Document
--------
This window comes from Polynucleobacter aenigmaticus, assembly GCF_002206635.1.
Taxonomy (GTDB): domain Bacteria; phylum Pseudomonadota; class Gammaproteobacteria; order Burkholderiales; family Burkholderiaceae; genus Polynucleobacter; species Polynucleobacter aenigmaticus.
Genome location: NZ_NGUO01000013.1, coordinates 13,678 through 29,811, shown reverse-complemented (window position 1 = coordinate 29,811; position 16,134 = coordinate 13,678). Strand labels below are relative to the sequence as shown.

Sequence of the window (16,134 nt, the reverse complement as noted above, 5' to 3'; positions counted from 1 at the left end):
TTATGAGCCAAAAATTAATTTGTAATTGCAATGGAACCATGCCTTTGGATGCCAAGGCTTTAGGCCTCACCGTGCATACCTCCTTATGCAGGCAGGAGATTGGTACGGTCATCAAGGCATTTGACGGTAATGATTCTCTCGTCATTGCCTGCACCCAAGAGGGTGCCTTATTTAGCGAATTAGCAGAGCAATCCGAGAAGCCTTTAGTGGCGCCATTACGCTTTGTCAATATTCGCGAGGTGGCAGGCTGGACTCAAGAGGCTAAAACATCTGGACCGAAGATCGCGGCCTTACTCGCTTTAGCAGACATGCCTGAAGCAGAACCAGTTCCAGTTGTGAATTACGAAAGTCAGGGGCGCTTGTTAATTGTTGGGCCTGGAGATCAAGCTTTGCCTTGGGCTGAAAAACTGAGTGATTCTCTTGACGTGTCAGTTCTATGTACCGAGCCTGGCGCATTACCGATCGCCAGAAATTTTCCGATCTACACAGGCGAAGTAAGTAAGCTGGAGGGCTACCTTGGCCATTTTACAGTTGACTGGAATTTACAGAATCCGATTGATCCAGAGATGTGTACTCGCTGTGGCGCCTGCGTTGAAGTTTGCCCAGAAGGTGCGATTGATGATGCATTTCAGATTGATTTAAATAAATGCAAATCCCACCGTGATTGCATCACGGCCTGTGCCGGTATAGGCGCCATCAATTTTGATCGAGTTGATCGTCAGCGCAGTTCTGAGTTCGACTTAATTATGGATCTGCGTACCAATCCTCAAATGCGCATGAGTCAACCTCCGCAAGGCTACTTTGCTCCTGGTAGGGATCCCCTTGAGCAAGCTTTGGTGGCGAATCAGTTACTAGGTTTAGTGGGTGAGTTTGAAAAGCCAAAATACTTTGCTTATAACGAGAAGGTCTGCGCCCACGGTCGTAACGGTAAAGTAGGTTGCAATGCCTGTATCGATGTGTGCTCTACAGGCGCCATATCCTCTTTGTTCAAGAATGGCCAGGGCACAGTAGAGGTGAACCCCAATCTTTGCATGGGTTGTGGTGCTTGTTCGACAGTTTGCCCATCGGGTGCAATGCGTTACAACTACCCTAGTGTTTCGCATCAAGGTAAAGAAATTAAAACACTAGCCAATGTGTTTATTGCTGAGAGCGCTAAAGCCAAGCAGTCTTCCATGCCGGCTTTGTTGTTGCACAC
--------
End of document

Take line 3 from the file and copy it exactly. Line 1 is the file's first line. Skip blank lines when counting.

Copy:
Genome location: NZ_NGUO01000013.1, coordinates 13,678 through 29,811, shown reverse-complemented (window position 1 = coordinate 29,811; position 16,134 = coordinate 13,678). Strand labels below are relative to the sequence as shown.